All about yellowtail snappers
Yellowtail snappers usually do not exceed more than five pounds, and have a large tail fin that helps them put up a strong fight. They have long and strong runs, and are nocturnal fish found throughout Florida, the Caribbean, the Bahamas and the coast of Brazil. The smallest fish can weigh less than a pound, but can get up to eight pounds, with the heavier fish being further out to sea.
These fish are easily identifiable by the yellow stripe that runs the entire length of the body. The stripe is vivid in color in youth but pales as they mature. Yellowtail schools like to congregate around coral reefs and dropoffs.
Yellowtails are wary fish and have good eyesight, so often times, lures do not fool them and they don’t bite. Using bait normally hooks them.
Catching yellowtail snappers
The best way to catch yellowtail snappers is to fish offshore, and using chum, especially since they are a schooling fish. Adding in sand to your chum mix can make it easier to hide the lures and the hook, making it more likely that they will bite. Many yellowtails are caught in the water column and you need the right current. You can test the current by taking some chum and placing it in the water. If it shoots past the boat, the current is too fast, but if the chum sinks then the current is too slow. You want something in the middle, where the chum can stay afloat and it drifts.
Wait 15-20 minutes before casting your line for the maximum amount of fish to appear. Bait such as shrimp, squid and sardines are highly effective. Keep the rod tip low, and slowly pull the line by hand to move it at the same pace as the chum, so that the bait is presented naturally. When the line starts coming off quickly, close the bail and raise the rod tip to hook the fish, then start reeling in fast. If you are not fast enough, the yellowtails will break the line on the surrounding coral. Every so often, thaw another block of chum or throw overboard some bait to keep the yellowtails coming.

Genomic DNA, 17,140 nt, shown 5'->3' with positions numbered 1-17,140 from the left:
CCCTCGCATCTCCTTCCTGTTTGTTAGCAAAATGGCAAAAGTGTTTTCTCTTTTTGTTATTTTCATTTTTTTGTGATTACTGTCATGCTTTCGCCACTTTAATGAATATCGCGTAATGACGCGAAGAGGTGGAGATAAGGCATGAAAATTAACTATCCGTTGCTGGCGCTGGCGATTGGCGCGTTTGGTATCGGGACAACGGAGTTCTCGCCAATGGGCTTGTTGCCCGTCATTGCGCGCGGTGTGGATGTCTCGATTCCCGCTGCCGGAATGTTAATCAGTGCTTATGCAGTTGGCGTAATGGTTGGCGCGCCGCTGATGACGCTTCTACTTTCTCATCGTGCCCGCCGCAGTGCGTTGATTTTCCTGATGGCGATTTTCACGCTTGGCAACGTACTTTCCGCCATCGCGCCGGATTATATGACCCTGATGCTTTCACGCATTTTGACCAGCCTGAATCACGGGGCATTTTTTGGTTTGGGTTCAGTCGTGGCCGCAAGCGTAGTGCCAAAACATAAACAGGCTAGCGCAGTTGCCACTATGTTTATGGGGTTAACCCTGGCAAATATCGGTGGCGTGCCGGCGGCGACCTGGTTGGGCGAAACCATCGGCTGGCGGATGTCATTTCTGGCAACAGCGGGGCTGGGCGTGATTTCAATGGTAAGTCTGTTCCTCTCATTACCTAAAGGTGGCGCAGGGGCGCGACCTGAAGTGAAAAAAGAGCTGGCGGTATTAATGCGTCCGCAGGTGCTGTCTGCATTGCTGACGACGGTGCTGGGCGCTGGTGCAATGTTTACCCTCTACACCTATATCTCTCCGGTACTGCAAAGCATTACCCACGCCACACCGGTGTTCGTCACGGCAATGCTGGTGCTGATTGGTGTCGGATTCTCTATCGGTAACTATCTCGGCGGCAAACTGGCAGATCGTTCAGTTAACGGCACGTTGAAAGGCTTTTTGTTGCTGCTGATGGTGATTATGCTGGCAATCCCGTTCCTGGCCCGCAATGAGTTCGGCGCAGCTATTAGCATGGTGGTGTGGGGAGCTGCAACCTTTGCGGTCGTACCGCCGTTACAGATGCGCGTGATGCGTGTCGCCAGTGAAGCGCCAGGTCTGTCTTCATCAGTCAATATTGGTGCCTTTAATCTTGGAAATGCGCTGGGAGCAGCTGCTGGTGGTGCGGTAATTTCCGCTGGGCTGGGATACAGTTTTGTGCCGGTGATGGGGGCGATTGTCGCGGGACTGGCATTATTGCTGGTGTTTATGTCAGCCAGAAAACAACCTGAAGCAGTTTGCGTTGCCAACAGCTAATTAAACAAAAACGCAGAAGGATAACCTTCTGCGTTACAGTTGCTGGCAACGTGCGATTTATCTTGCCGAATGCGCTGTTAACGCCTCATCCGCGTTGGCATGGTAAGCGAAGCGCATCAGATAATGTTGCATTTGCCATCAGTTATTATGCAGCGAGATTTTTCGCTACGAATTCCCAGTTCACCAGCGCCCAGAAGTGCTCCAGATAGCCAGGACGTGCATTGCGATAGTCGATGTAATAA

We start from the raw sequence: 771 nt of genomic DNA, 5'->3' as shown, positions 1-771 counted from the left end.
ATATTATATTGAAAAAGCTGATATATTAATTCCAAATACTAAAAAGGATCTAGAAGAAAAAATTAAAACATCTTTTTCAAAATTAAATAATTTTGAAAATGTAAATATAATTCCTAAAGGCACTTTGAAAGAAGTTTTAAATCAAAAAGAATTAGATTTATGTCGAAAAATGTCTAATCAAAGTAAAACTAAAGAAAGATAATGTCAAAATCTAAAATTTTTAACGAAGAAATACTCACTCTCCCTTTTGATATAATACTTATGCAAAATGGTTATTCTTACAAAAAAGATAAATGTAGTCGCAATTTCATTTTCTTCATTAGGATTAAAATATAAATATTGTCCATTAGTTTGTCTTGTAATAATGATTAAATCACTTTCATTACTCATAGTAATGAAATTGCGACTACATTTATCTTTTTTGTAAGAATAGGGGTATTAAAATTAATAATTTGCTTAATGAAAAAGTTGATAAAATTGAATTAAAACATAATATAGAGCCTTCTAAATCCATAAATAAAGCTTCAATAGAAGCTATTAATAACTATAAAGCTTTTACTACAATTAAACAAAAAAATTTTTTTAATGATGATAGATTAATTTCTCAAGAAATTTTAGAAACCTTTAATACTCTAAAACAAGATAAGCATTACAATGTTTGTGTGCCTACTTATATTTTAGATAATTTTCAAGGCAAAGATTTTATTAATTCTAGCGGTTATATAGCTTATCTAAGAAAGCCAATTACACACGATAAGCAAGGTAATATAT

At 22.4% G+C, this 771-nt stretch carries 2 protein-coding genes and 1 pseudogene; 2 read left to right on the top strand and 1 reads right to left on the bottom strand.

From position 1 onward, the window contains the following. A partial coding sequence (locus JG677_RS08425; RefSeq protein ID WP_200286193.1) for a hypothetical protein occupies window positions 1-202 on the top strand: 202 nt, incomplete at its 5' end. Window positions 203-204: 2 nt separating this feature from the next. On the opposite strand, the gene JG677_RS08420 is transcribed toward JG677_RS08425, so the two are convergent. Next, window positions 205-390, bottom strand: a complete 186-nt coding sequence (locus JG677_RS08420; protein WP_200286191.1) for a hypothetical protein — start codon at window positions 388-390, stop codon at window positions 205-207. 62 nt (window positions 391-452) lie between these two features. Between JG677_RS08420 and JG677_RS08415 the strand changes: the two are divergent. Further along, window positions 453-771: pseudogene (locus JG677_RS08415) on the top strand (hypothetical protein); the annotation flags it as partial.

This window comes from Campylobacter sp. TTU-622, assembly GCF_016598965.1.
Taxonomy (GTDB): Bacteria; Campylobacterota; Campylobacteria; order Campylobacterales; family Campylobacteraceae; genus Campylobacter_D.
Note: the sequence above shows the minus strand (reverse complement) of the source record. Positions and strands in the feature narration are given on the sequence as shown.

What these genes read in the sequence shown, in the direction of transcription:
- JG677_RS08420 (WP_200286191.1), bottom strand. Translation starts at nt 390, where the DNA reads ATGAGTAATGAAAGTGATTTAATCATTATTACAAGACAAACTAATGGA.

If you do not want to use the bait, spinning tackles and small jigs are recommended to try and attract the yellowtails. Two line fishing can work, but three is too many. Be careful of barracuda, who will come up to snap at your catch. If it snaps half of your yellowtail, do not throw the rest into the water as the blood can scare the other yellowtails away and attract more predators.
Yellowtails are abundant throughout the year and come in large schools, making it a good fish to introduce kids to fishing and one of the most popular fish! Book your fishing trip and try your hand at catching yellowtail snappers with the help of an experienced captain.
The Yellowtail Snapper is one of the most sought-after table fare in the Florida Keys. To catch them, we travel to the edge of the reef, about five and a half miles out and relax while we watch them come up from the deep waters. Besides the Yellowtail, the reefs are home to various species such as Mangrove Snapper, Mutton Snapper, and Grouper. Your trip will be spent having fun as we catch these reef fish. You will have the option to take them home whole or have them filleted.